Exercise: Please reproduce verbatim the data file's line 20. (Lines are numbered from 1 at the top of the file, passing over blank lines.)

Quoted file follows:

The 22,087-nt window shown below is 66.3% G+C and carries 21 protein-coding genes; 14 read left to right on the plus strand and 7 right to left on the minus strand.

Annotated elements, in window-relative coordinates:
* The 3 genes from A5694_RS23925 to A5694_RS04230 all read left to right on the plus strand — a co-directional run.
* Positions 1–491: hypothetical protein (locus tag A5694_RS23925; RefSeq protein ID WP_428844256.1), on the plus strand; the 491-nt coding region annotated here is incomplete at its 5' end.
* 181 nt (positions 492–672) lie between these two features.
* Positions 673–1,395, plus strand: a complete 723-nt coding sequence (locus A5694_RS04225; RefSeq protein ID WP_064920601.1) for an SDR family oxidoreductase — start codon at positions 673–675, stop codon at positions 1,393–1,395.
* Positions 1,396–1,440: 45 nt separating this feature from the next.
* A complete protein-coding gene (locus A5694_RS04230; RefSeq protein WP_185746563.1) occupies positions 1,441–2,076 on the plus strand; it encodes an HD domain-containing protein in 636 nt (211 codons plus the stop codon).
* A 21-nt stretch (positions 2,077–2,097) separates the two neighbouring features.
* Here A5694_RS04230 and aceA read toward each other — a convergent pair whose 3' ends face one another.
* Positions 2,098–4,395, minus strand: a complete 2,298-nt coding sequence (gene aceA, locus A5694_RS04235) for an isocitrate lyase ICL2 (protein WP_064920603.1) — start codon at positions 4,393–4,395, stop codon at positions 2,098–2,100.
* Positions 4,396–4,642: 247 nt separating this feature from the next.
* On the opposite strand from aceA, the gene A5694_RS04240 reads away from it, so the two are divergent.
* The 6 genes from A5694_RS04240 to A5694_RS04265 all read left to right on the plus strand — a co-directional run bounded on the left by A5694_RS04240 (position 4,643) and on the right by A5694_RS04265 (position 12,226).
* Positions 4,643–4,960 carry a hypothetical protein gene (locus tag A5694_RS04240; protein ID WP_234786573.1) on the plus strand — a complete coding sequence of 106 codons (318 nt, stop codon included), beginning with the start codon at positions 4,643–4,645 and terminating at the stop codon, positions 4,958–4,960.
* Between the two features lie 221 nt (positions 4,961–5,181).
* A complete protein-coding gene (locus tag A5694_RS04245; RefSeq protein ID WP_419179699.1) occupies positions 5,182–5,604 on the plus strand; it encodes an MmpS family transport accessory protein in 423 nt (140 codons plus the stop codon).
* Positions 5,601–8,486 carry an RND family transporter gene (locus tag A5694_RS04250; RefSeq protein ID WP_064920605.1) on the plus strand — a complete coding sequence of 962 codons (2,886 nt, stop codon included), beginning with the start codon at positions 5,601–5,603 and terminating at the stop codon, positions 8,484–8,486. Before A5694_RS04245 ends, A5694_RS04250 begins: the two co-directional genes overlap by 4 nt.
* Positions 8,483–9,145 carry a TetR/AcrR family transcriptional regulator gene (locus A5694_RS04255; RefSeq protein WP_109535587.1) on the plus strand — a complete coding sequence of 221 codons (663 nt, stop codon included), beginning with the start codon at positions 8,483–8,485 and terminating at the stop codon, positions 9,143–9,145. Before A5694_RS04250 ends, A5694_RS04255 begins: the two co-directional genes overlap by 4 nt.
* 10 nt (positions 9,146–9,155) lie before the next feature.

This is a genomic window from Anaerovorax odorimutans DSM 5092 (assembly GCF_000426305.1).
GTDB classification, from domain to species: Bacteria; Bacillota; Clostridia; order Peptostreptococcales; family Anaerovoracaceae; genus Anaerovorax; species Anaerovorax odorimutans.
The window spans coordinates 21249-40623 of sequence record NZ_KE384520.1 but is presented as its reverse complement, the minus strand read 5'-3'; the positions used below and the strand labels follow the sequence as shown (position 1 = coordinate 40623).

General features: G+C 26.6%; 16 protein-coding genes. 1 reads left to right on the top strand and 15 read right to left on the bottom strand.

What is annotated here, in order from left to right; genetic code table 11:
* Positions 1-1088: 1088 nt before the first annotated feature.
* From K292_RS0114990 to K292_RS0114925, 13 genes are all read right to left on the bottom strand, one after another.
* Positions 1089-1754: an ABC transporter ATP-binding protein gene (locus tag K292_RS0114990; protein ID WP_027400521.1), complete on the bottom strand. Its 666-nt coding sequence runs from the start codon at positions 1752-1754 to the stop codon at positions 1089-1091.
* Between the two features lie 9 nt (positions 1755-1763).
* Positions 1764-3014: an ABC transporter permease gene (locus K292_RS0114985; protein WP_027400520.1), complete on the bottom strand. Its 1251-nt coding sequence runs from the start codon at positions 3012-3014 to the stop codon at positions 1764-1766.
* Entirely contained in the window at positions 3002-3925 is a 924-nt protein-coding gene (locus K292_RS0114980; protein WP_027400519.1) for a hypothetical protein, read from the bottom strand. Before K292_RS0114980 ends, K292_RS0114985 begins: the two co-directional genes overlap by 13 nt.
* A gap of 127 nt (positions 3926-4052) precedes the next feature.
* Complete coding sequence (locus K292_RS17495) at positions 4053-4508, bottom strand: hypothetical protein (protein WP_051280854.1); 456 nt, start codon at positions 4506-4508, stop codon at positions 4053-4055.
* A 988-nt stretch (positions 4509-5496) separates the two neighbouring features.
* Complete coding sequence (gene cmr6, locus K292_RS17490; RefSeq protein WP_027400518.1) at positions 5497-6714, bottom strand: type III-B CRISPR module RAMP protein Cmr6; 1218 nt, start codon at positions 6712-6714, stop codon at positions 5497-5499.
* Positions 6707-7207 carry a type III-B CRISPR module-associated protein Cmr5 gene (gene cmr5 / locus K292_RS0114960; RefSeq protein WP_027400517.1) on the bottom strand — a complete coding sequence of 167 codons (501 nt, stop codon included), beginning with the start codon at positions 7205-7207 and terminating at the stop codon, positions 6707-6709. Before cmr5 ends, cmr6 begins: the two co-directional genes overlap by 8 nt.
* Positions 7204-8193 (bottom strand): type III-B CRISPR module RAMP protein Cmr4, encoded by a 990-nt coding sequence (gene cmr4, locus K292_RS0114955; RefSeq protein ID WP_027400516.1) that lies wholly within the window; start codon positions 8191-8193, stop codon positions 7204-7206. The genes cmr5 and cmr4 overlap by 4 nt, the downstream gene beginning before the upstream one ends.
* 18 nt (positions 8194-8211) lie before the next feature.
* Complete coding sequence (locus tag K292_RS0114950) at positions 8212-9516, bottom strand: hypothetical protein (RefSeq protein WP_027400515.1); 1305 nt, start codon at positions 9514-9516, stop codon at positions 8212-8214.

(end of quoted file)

* 10 nt (positions 9,146–9,155) lie before the next feature.